*p value<0.01 compared to men, p-value<0.001 compared to men.

Table 2

Correlation Analysis with sST2 and hsCRP

Log sST2 Log hsCRP
R p value R p value
WC, cm 0.038 0.421 0.124 0.008
BMI, kg/m2 –0.022 0.641 –0.061 0.196
SBP, mm Hg 0.025 0.588 0.014 0.763
DBP, mm Hg –0.009 0.855 –0.014 0.759
HR, /min 0.024 0.606 0.027 0.562
Total-C, mmol/L –0.100 0.032 0.086 0.065
TG, mmol/L 0.030 0.517 0.121 0.010
LDL-C, mmol/L –0.101 0.032 0.143 0.002
HDL-C, mmol/L –0.040 0.395 –0.225 <0.001
Glucose, mg/dL 0.139 0.003 0.021 0.655
AST 0.150 0.001 0.062 0.186
ALT 0.161 0.001 0.093 0.047
BUN 0.104 0.026 0.006 0.901
Creatinine 0.222 <0.001 0.172 <0.001
Calcium 0.026 0.577 0.001 0.984
Phosphate –0.232 <0.001 –0.023 0.632
GGT, mg/dL 0.228 <0.001 0.149 0.001
Uric acid, mg/dL 0.155 0.001 0.142 0.002
Hemoglobin, mg/dL 0.163 <0.001 0.080 0.087
WBC 0.226 <0.001 0.333 <0.001
CACS 0.101 0.031 0.101 0.032
Log hsCRP 0.128 0.006

sST2, soluble ST2; WC, waist circumference; BMI, body mass index; SBP, systolic blood pressure; DBP, diastolic blood pressure; HR, heart rate; Total-C, total cholesterol; TG, triglycerides; LDL-C, low-density lipoprotein-cholesterol; HDL-C, high-density lipoprotein-cholesterol; AST, aspartate transaminase; ALT, alanine transaminase; BUN, blood urea nitrogen; GGT, gamma glutamyltransferase; WBC, white blood cell count; CACS, coronary artery calcium score; hsCRP, high-sensitivity C-reactive protein.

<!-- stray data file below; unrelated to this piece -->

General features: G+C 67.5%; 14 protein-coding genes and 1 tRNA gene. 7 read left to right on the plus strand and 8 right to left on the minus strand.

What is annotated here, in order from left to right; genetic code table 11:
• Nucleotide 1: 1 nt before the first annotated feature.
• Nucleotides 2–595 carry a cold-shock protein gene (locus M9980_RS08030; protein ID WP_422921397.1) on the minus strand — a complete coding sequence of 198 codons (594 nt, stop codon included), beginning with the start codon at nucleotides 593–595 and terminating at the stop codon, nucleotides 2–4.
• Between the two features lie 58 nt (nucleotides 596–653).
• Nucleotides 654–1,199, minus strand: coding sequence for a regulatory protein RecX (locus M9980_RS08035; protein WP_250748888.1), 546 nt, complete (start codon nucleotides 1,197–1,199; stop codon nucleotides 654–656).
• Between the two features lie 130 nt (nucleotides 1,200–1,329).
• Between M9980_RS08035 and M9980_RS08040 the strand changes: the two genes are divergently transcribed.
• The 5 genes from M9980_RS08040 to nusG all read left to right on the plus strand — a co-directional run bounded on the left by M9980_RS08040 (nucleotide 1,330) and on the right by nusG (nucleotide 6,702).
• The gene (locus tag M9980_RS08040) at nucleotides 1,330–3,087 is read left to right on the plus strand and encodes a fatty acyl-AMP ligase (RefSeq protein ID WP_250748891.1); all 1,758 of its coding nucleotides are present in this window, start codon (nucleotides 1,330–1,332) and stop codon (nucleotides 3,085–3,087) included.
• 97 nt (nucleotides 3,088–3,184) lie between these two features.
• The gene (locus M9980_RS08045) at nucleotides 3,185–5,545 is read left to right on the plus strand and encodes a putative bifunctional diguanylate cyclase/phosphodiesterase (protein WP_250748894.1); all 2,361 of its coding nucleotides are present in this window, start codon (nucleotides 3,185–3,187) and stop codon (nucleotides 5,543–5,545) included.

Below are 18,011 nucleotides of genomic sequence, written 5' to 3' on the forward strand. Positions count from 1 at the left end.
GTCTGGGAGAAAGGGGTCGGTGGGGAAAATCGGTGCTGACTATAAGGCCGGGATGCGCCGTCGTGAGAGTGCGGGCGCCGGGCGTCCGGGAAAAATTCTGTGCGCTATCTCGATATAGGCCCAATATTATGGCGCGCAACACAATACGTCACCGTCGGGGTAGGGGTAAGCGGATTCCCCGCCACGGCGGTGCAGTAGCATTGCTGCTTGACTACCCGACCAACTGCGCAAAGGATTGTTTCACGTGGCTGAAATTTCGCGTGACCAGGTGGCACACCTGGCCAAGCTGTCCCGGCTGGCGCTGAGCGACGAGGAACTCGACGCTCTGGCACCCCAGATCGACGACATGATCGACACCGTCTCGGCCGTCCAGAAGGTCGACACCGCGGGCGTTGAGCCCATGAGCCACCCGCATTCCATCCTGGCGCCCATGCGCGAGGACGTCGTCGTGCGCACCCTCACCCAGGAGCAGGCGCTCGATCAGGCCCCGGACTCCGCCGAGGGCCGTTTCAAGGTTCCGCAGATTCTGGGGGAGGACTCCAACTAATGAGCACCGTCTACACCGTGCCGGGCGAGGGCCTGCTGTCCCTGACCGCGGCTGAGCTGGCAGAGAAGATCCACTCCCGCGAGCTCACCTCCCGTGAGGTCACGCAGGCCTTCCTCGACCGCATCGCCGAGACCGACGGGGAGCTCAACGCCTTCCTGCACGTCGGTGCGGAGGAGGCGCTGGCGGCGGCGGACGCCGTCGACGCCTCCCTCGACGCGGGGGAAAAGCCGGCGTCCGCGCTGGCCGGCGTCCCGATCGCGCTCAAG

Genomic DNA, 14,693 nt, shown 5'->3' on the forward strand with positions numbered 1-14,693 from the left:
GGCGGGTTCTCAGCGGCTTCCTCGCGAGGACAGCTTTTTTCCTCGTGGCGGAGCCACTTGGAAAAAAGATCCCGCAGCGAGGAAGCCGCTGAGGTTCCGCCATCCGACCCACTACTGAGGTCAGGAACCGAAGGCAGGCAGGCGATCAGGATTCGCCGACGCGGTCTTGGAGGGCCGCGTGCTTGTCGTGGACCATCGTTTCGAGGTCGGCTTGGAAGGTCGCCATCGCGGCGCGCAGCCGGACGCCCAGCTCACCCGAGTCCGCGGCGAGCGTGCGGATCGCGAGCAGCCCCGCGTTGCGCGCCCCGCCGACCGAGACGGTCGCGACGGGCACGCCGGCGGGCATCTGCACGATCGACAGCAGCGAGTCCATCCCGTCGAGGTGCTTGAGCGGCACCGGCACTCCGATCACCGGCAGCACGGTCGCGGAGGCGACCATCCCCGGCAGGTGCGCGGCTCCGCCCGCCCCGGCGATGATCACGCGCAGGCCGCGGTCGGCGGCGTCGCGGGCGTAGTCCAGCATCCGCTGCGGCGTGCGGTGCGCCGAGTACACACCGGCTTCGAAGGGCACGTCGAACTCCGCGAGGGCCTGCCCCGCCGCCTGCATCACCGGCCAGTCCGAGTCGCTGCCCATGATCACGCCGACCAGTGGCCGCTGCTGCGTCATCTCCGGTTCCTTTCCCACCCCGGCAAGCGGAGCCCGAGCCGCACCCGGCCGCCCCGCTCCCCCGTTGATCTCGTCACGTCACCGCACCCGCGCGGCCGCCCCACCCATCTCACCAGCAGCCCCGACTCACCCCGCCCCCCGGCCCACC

Table 3

Multivariate Logistic Regression Analysis of Association of High Risk Coronary Artery Calcium Score Group with sST2 and hsCRP

sST2 hsCRP
OR (95% CI) p value OR (95% CI) p value
Log sST2 or hsCRP (1 SD increase) 2.837 (0.608–13.247) 0.185 2.450 (1.336–4.492) 0.004
sST2 or hsCRP (lower vs. higher tertile) 1.261 (0.695–2.289) 0.445 1.858 (1.051–3.284) 0.033

sST2, soluble ST2; hsCRP, high-sensitivity C-reactive protein; OR, odd ratio; CI, confidence interval; GGT, gamma glutamyltransferase.

After adjusting age, sex, current smoking status, hypertension history, statin use, glucose and GGT level.

Table 4

Net Reclassification Improvement for High Risk Coronary Artery Calcium Score Group by sST2 and hsCRP

sST2>hsCRP p value hsCRP>sST2 p value
 Continuous 0.212 (95% CI −0.255–0.453) 0.238 (95% CI 0.001–0.474)
 20%/25% risk 0.079 0.140 0.139 0.055
IDI 0.002 0.269 0.022 0.035

sST2, soluble ST2; hsCRP, high-sensitivity C-reactive protein; NRI, net reclassification improvement; IDI, integrated discrimination index; CI, confidence interval.


This work was supported by a grant from the Korean Health Technology R&D Project, Ministry of Health & Welfare, Republic of Korea (HI13C0715).


The authors have no financial conflicts of interest.